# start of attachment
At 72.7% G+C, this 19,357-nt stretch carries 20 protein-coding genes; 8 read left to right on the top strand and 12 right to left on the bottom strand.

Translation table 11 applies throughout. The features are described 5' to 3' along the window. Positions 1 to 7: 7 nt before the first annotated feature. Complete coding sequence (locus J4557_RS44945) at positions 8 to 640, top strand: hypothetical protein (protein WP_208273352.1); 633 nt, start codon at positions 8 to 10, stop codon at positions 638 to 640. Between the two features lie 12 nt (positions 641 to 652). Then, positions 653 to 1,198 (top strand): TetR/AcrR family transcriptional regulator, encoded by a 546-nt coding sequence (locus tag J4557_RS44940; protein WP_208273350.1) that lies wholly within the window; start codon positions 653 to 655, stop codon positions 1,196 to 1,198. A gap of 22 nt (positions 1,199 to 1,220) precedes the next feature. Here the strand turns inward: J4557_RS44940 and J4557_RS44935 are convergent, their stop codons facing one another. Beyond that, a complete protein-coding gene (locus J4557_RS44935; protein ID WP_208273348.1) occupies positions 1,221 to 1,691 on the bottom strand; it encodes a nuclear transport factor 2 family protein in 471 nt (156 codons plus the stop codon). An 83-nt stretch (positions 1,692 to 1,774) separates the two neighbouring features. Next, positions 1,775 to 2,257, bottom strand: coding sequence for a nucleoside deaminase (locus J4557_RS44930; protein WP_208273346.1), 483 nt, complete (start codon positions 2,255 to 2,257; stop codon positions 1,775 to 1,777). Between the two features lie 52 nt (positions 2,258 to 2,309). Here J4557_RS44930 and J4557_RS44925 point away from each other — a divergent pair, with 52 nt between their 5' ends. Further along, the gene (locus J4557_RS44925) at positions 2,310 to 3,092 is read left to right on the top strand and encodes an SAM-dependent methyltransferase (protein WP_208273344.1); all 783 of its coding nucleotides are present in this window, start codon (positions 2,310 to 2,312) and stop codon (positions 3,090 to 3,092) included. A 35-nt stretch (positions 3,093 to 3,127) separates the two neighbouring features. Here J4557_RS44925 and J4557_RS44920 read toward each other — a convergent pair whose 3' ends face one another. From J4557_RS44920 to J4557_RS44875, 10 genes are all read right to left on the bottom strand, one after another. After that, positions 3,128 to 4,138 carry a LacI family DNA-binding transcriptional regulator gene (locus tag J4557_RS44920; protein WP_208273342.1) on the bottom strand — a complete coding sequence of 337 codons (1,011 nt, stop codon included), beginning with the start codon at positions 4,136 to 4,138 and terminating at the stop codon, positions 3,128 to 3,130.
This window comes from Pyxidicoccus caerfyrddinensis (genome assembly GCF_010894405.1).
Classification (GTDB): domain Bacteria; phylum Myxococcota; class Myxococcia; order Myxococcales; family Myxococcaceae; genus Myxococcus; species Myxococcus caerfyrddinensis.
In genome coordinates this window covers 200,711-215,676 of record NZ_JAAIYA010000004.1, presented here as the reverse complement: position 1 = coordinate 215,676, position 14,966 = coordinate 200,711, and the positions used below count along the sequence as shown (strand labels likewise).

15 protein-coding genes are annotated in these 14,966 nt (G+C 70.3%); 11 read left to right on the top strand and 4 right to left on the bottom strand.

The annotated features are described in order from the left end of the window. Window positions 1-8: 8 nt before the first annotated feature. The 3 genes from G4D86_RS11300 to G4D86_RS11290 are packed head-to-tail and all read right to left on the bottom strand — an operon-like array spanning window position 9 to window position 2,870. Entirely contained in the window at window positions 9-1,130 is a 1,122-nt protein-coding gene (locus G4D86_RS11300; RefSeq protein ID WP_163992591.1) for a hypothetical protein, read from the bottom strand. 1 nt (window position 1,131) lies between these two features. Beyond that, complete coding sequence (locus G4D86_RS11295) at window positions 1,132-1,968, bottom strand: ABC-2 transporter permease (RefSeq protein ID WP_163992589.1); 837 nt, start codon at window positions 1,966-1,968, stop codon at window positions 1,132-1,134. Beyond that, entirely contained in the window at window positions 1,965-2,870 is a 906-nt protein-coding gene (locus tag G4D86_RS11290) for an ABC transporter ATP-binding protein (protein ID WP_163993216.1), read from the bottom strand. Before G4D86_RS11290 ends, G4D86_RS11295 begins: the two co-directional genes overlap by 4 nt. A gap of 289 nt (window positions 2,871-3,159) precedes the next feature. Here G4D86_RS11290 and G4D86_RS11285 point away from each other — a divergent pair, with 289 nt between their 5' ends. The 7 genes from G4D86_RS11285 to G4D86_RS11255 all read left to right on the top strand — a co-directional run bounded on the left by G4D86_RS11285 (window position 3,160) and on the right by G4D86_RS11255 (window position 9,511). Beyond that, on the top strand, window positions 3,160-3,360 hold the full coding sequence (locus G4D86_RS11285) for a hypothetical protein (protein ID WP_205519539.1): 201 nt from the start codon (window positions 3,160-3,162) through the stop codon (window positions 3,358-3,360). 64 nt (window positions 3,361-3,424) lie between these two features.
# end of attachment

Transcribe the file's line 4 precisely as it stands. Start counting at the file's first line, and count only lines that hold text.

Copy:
Classification (GTDB): domain Bacteria; phylum Myxococcota; class Myxococcia; order Myxococcales; family Myxococcaceae; genus Myxococcus; species Myxococcus caerfyrddinensis.